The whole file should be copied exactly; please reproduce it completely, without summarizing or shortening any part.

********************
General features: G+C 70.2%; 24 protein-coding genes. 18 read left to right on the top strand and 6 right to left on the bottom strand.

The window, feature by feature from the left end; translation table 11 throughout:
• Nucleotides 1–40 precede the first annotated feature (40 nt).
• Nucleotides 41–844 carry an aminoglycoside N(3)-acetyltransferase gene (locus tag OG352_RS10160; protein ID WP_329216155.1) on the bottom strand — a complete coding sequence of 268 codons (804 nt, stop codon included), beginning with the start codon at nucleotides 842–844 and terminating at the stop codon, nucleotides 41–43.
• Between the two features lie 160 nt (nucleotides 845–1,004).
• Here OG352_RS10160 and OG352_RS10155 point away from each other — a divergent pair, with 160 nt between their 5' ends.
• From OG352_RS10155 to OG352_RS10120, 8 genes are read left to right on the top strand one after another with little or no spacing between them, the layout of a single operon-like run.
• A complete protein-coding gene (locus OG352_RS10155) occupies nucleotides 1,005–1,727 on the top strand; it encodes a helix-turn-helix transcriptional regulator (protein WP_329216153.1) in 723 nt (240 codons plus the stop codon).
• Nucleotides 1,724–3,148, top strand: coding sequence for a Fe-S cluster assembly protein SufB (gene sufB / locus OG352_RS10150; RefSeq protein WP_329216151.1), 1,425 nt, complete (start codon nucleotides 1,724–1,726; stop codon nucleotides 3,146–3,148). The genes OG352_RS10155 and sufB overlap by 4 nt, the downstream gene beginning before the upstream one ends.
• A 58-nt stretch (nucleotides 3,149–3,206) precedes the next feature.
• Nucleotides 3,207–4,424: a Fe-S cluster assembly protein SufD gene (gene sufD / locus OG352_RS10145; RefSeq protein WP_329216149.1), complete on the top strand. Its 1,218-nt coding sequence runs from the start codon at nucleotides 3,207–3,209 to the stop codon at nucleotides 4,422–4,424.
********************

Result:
General features: G+C 70.2%; 24 protein-coding genes. 18 read left to right on the top strand and 6 right to left on the bottom strand.

The window, feature by feature from the left end; translation table 11 throughout:
• Nucleotides 1–40 precede the first annotated feature (40 nt).
• Nucleotides 41–844 carry an aminoglycoside N(3)-acetyltransferase gene (locus tag OG352_RS10160; protein ID WP_329216155.1) on the bottom strand — a complete coding sequence of 268 codons (804 nt, stop codon included), beginning with the start codon at nucleotides 842–844 and terminating at the stop codon, nucleotides 41–43.
• Between the two features lie 160 nt (nucleotides 845–1,004).
• Here OG352_RS10160 and OG352_RS10155 point away from each other — a divergent pair, with 160 nt between their 5' ends.
• From OG352_RS10155 to OG352_RS10120, 8 genes are read left to right on the top strand one after another with little or no spacing between them, the layout of a single operon-like run.
• A complete protein-coding gene (locus OG352_RS10155) occupies nucleotides 1,005–1,727 on the top strand; it encodes a helix-turn-helix transcriptional regulator (protein WP_329216153.1) in 723 nt (240 codons plus the stop codon).
• Nucleotides 1,724–3,148, top strand: coding sequence for a Fe-S cluster assembly protein SufB (gene sufB / locus OG352_RS10150; RefSeq protein WP_329216151.1), 1,425 nt, complete (start codon nucleotides 1,724–1,726; stop codon nucleotides 3,146–3,148). The genes OG352_RS10155 and sufB overlap by 4 nt, the downstream gene beginning before the upstream one ends.
• A 58-nt stretch (nucleotides 3,149–3,206) precedes the next feature.
• Nucleotides 3,207–4,424: a Fe-S cluster assembly protein SufD gene (gene sufD / locus OG352_RS10145; RefSeq protein WP_329216149.1), complete on the top strand. Its 1,218-nt coding sequence runs from the start codon at nucleotides 3,207–3,209 to the stop codon at nucleotides 4,422–4,424.